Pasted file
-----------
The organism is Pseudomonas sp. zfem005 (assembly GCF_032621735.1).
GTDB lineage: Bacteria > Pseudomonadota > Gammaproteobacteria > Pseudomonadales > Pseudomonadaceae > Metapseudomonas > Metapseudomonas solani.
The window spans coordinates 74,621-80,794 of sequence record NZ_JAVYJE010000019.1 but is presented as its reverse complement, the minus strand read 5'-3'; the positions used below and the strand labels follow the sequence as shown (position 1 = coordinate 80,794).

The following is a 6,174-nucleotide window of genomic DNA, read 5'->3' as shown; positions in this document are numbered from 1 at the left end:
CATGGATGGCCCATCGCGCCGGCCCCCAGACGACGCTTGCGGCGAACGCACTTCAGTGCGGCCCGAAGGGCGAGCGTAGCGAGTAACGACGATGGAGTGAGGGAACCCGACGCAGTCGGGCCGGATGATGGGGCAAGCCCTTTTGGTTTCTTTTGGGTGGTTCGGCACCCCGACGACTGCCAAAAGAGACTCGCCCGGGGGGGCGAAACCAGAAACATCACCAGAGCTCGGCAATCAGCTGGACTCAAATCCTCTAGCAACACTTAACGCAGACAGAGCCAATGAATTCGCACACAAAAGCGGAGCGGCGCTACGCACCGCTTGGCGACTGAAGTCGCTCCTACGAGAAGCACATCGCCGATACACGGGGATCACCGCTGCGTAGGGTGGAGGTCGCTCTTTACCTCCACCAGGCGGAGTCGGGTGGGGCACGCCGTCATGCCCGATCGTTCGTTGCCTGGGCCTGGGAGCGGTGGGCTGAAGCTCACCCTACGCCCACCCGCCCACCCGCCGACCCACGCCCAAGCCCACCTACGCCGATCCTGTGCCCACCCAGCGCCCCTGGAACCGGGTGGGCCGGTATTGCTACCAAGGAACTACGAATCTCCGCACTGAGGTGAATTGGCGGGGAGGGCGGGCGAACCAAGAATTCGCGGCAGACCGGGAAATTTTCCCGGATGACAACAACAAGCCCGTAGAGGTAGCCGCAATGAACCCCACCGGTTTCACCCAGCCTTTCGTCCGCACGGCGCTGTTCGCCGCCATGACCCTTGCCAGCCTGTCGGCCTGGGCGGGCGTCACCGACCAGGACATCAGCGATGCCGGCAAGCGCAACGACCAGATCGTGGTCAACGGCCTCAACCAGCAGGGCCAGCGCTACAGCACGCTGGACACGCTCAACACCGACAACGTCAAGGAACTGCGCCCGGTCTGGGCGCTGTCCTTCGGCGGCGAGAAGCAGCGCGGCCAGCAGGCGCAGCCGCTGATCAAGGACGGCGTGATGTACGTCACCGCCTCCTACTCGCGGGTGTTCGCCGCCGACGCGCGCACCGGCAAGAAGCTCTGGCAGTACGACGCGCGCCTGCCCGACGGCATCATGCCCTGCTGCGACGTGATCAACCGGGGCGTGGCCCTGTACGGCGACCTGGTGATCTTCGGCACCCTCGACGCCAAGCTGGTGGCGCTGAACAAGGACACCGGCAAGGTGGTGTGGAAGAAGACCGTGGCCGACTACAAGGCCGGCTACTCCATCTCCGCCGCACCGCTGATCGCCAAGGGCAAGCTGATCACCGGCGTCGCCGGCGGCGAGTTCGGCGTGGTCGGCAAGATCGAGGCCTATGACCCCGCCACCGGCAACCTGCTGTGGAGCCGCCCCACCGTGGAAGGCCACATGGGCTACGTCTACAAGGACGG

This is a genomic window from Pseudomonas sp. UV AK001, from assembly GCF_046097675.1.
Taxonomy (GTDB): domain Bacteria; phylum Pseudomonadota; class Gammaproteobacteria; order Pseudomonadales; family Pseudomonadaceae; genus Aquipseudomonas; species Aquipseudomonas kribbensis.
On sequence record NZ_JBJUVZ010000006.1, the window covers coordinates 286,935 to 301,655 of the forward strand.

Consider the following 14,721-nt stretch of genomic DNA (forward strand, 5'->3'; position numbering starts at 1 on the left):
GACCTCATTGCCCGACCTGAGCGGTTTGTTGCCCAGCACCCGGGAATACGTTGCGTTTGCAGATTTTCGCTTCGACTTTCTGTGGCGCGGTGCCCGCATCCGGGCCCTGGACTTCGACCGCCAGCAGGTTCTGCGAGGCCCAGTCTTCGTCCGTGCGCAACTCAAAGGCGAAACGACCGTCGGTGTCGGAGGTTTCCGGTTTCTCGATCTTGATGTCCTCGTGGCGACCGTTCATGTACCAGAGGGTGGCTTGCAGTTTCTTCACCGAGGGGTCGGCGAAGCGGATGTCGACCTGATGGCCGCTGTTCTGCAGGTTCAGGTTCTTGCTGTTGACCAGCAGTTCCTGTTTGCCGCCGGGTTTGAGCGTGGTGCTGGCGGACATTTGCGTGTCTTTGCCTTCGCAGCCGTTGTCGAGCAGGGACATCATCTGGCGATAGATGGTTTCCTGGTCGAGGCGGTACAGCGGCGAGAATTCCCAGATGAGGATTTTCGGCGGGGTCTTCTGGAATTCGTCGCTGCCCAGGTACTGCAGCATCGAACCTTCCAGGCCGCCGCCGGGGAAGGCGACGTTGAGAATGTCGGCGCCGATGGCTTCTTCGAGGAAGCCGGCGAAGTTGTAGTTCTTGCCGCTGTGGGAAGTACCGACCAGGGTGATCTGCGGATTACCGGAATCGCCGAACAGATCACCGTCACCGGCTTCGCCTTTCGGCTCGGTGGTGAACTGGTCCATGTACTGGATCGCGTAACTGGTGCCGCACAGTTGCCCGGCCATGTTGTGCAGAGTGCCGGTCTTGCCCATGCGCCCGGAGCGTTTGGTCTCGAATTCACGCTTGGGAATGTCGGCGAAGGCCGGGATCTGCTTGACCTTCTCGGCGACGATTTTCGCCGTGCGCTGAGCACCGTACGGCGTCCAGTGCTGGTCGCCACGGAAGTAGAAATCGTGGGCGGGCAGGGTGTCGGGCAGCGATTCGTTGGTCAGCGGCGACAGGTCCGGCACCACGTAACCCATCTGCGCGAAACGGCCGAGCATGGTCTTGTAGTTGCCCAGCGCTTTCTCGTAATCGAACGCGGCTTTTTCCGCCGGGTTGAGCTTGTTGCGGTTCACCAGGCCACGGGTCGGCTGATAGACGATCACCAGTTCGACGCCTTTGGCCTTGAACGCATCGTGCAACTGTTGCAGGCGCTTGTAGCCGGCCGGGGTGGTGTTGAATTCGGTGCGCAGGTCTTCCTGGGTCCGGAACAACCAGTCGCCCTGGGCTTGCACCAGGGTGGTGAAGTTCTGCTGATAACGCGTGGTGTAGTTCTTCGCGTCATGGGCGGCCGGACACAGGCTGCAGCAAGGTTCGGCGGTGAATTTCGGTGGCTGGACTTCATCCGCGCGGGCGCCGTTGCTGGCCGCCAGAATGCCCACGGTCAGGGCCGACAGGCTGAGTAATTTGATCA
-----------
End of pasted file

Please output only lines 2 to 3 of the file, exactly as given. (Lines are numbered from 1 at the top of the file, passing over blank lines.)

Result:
GTDB lineage: Bacteria > Pseudomonadota > Gammaproteobacteria > Pseudomonadales > Pseudomonadaceae > Metapseudomonas > Metapseudomonas solani.
The window spans coordinates 74,621-80,794 of sequence record NZ_JAVYJE010000019.1 but is presented as its reverse complement, the minus strand read 5'-3'; the positions used below and the strand labels follow the sequence as shown (position 1 = coordinate 80,794).